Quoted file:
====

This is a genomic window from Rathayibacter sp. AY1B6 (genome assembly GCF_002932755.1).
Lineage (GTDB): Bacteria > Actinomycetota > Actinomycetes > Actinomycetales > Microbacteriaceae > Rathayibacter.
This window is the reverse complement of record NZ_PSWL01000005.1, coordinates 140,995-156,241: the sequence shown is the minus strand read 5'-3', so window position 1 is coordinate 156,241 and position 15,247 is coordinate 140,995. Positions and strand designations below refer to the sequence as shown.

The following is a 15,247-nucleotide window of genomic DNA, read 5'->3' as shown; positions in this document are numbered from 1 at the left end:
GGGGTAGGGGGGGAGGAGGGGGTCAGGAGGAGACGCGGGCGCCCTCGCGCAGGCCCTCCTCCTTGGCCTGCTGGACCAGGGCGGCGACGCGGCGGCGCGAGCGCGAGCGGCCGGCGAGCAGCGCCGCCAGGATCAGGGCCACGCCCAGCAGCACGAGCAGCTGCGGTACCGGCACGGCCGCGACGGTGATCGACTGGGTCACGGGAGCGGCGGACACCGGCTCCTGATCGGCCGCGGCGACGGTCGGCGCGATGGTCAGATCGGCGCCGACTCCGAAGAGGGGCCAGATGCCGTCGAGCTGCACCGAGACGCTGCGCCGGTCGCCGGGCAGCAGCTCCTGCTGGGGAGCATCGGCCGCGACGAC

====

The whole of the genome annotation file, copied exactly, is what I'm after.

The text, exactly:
This is a genomic window from Rathayibacter sp. AY1B6 (genome assembly GCF_002932755.1).
Lineage (GTDB): Bacteria > Actinomycetota > Actinomycetes > Actinomycetales > Microbacteriaceae > Rathayibacter.
This window is the reverse complement of record NZ_PSWL01000005.1, coordinates 140,995-156,241: the sequence shown is the minus strand read 5'-3', so window position 1 is coordinate 156,241 and position 15,247 is coordinate 140,995. Positions and strand designations below refer to the sequence as shown.

The following is a 15,247-nucleotide window of genomic DNA, read 5'->3' as shown; positions in this document are numbered from 1 at the left end:
GGGGTAGGGGGGGAGGAGGGGGTCAGGAGGAGACGCGGGCGCCCTCGCGCAGGCCCTCCTCCTTGGCCTGCTGGACCAGGGCGGCGACGCGGCGGCGCGAGCGCGAGCGGCCGGCGAGCAGCGCCGCCAGGATCAGGGCCACGCCCAGCAGCACGAGCAGCTGCGGTACCGGCACGGCCGCGACGGTGATCGACTGGGTCACGGGAGCGGCGGACACCGGCTCCTGATCGGCCGCGGCGACGGTCGGCGCGATGGTCAGATCGGCGCCGACTCCGAAGAGGGGCCAGATGCCGTCGAGCTGCACCGAGACGCTGCGCCGGTCGCCGGGCAGCAGCTCCTGCTGGGGAGCATCGGCCGCGACGAC